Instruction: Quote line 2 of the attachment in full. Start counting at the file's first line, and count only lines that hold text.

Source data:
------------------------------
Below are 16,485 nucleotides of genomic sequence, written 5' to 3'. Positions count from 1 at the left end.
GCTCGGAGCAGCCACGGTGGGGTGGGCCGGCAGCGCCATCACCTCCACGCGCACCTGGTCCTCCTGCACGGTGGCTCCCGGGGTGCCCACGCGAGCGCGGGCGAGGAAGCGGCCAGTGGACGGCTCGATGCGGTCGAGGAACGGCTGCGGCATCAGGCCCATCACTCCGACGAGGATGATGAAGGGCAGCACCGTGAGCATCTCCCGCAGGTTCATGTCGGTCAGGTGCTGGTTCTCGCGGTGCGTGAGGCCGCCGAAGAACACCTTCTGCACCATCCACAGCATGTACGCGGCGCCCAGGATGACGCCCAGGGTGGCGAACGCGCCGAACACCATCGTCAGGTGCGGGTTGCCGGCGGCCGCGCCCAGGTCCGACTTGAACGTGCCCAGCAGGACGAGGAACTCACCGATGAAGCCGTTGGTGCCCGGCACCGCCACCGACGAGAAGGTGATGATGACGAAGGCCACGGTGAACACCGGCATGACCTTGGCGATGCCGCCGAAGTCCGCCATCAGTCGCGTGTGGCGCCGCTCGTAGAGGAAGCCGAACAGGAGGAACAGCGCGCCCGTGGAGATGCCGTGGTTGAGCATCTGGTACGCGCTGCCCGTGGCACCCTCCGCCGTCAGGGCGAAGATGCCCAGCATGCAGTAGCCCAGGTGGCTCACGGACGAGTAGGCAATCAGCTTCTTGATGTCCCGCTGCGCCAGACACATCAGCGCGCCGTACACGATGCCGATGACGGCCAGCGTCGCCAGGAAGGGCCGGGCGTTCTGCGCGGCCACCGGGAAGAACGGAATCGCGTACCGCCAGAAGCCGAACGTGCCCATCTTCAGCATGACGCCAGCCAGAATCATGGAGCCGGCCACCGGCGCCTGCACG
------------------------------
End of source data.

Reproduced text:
GCTCGGAGCAGCCACGGTGGGGTGGGCCGGCAGCGCCATCACCTCCACGCGCACCTGGTCCTCCTGCACGGTGGCTCCCGGGGTGCCCACGCGAGCGCGGGCGAGGAAGCGGCCAGTGGACGGCTCGATGCGGTCGAGGAACGGCTGCGGCATCAGGCCCATCACTCCGACGAGGATGATGAAGGGCAGCACCGTGAGCATCTCCCGCAGGTTCATGTCGGTCAGGTGCTGGTTCTCGCGGTGCGTGAGGCCGCCGAAGAACACCTTCTGCACCATCCACAGCATGTACGCGGCGCCCAGGATGACGCCCAGGGTGGCGAACGCGCCGAACACCATCGTCAGGTGCGGGTTGCCGGCGGCCGCGCCCAGGTCCGACTTGAACGTGCCCAGCAGGACGAGGAACTCACCGATGAAGCCGTTGGTGCCCGGCACCGCCACCGACGAGAAGGTGATGATGACGAAGGCCACGGTGAACACCGGCATGACCTTGGCGATGCCGCCGAAGTCCGCCATCAGTCGCGTGTGGCGCCGCTCGTAGAGGAAGCCGAACAGGAGGAACAGCGCGCCCGTGGAGATGCCGTGGTTGAGCATCTGGTACGCGCTGCCCGTGGCACCCTCCGCCGTCAGGGCGAAGATGCCCAGCATGCAGTAGCCCAGGTGGCTCACGGACGAGTAGGCAATCAGCTTCTTGATGTCCCGCTGCGCCAGACACATCAGCGCGCCGTACACGATGCCGATGACGGCCAGCGTCGCCAGGAAGGGCCGGGCGTTCTGCGCGGCCACCGGGAAGAACGGAATCGCGTACCGCCAGAAGCCGAACGTGCCCATCTTCAGCATGACGCCAGCCAGAATCATGGAGCCGGCCACCGGCGCCTGCACG